As my first period takes the first final of Exam Week, I’m reading news updates from Seattle, where a gunman recently opened fire on the campus of my alma mater, Seattle Pacific University. Yesterday, I read this letter to my students, promising that while the general discontent of American Literature is an honest response to the real suffering inherent to human life, we have better dreams, rooted in the love of a Creator who cares for us. This seems appropriate this morning, as I consider the broken world in which we live, and mourning with and praying for peace of those who are suffering in my home city, halfway around the world.

Period Five enjoying sunshine at our Literary Picnic on the last day of school.

My Dear Juniors,

Happy last day of school! I know as well as you that there are a few more hurdles to conquer before we’re officially in Summer World, but as today is the last day of regular classes, it will have to do for a farewell, for now. For some of you, this is a first last day. For others, there have been more than ten, but I win this game, at least in present company. This is my nineteenth last day of school. I don’t expect that you’ll all become teachers, but for those who will, I’ll tell you that even on the nineteenth time, it doesn’t get old. The last day of school is still relaxing, the first one still thrilling, and snow days still a magical treat made of time and ice. It’s a good life I still get to live alongside you.

I used to be jealous of Ernest Hemingway, specifically the version of his life he portrayed in A Moveable Feast, the memoir of his early years in Paris. He described a life of simplicity, a pleasant parade of words, food and sunshine. I wanted that. It wasn’t until later that I realized that I have everything he has, and more. I am richer than Hemingway. Because for him, the picnics on the Seine, the trips to the Alps, the attic in which to write, these things were as good as it got. We’ve been blessed so richly, students, given this time and place in which to learn and grow, yet even when we leave this quiet, emerald valley, the glory doesn’t end. We go on living and learning, growing in peace and joy as we follow Christ down the wildly divergent paths ahead of us.

Coming once again through the brightly whimsical postmodern gates at the end of our (literary studies) journey together, I notice that the path of American Literature has hardly been a happy one. Though I enjoy every book we share, I know that none of them—not one—offers a picture of wholeness, peace or joy. While the Thoreaus of the world are hiding in their cabins, watching even the ants wage war with one another, the Steinbecks are still pestering us with the suspicion that human life is full of trouble and disappointment, that sometimes even the simplest dreams are out of reach.

Of course, we know all this. We know that life is full of both beauty and brokenness. Christ promised us that, while we live in this world, we’ll “have trouble. But take heart!” He continued. “I have overcome the world.” Having come to love and respect you, my students, I wish I could promise smooth roads to success, romantic dreams-come-true for all of you, but at the end of this year of sad and lovely literature, the true triumph is that these aren’t our stories. Though we’ll all encounter setbacks and disappointments, I’m confident that each of your futures, bound up in the unspeakable imagination of our Creator, is better than a house of your own, stronger than rabbits, more realistic than time travel, and more complicated than the most postmodern plot sequence.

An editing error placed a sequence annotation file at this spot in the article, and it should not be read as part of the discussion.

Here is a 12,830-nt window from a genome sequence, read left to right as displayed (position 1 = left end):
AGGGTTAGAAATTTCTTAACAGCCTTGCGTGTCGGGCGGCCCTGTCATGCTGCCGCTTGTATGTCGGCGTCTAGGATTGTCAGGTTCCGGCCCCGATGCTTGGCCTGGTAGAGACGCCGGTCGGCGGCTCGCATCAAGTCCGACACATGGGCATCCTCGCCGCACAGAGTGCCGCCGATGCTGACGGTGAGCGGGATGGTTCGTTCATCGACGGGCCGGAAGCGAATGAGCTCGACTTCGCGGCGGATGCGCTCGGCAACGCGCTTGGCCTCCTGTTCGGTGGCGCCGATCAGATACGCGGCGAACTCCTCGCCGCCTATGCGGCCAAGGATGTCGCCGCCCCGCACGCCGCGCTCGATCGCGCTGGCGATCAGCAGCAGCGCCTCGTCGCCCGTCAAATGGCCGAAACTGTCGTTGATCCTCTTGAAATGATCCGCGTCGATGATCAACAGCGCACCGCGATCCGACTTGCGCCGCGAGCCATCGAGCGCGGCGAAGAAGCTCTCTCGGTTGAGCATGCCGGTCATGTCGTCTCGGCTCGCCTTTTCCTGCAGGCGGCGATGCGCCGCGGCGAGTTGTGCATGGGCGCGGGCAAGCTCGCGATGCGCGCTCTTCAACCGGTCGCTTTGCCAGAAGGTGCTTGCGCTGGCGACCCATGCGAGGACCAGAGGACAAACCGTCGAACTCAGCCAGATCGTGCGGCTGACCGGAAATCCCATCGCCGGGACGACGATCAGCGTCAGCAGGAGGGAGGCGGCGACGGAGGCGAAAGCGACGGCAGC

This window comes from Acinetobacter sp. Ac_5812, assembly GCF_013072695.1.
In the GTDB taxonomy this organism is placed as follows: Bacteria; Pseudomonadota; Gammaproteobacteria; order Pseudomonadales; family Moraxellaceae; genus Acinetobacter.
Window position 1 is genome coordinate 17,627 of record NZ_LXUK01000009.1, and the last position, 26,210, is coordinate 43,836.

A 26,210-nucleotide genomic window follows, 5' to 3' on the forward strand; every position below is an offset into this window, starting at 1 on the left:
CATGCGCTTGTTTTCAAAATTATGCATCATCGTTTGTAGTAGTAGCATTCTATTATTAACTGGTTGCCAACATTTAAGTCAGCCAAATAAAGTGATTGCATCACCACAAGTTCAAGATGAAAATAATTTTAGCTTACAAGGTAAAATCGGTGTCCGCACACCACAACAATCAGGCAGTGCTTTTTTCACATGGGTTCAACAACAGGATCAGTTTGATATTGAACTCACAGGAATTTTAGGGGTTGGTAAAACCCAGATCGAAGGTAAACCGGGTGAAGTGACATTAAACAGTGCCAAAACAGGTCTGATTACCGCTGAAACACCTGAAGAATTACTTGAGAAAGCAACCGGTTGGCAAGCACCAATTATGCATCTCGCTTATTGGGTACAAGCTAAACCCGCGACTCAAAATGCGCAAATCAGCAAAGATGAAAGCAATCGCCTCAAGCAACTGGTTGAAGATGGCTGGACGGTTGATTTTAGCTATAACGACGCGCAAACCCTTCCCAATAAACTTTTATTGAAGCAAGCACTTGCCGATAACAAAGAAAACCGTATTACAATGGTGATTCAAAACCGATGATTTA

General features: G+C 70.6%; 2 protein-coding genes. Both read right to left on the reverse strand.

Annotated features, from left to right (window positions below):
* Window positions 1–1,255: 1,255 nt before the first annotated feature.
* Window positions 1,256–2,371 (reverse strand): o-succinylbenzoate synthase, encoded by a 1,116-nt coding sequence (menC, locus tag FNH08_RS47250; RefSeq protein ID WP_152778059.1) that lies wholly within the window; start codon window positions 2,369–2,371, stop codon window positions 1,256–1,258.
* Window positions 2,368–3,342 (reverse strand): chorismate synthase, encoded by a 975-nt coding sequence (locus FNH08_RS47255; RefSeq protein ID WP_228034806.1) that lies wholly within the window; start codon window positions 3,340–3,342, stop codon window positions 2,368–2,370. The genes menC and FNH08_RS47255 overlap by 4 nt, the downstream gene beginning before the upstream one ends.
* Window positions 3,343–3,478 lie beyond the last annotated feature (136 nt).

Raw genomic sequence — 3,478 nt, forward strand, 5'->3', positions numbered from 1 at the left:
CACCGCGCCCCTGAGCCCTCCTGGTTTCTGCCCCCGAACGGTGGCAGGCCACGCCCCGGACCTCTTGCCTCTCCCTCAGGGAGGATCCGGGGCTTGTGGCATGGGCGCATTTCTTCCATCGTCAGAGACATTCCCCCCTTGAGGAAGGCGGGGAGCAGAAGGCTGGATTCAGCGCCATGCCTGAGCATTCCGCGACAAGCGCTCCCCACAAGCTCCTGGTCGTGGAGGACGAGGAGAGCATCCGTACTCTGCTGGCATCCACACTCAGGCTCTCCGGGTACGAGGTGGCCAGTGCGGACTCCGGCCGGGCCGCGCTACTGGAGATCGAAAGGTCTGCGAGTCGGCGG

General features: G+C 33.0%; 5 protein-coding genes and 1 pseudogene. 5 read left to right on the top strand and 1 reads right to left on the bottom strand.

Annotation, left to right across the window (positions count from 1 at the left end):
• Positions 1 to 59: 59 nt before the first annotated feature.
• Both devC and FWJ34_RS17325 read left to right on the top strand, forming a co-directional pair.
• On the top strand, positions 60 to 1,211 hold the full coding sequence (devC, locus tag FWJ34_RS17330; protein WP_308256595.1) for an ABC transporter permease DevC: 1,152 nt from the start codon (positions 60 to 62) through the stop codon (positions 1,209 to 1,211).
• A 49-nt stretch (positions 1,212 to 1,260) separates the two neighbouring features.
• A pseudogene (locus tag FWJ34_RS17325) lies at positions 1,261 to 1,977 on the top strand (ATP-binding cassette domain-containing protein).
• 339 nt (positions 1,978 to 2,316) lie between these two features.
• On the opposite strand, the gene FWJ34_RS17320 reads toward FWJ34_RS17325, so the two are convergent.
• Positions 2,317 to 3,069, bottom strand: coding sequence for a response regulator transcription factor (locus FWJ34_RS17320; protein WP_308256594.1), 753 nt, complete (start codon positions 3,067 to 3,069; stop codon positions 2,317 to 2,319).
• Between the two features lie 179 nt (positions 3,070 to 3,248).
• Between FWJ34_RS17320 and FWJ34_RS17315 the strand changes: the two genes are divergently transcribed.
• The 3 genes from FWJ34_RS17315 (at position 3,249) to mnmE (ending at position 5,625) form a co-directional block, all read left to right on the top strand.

Wherever you go, this summer or a year from now, take heart in the knowledge that you bring with you wide eyes to see the world around you, and strong hearts, full of the joy of Christ, with which to serve and love it. I am incredibly proud of the vibrant young people who you are becoming, and eager to see Christ’s work in you.

Peace in Christ,

Kristi Gaster  (you can follow her writings here)

Postcard from Fresno…

I process by writing… and I’m here in Fresno because my mom’s resting, and ready to go home and be with Jesus.  Here’s what I’m thinking while she sleeps.

I’m sitting in the dining hall at the retirement center in Fresno, needing to study for Sunday, but finding it hard to do so.  Instead I’m thinking about the inevitability of loss, the profound joy of life, and how any attempts to separate the one from the other will always have the affect of making us hollow, shallow caricatures of the people we’re meant to be.

My mom’s asleep in the other room, waking long enough to tell me she’s thirsty, that she loves me, and “why did you have onions for breakfast?”  (I didn’t)  I show her pictures on my laptop and she smiles, in awe of my children, and mountains, and flowers, with her classic line “my goodness!”, which I’ve heard ten thousand times at least,  these 58 years.

I look at the pictures on her bookshelf, of she and dad in their youth – vibrant and hope filled.   Maybe like most children, I know my parents story better than any other, in my case even better than my own since I’m adopted.  I know she skated on frozen ponds in Colorado when they were stationed there during WWII, that they returned to central California to build a life because that’s where family was, and that’s what you do.   They suffered profound loss during those days, and great success and joy too.  Dad moved from teacher to principal, to superintendent, but always missed the classroom and the kids as his leadership role grew.  There were health issues, losses, struggles; there were vacations at the coast, and Giant games with Willie Mays, Rook games, and going to “The Sound of Music” as a family.   Joy and sorrow.  Laughter and tears.  Life and death.  Gain and Loss.  That’s what real life is, and the sooner we embrace that reality the better.  There is, after all,  a time for everything, including loss, want, and saying good-bye.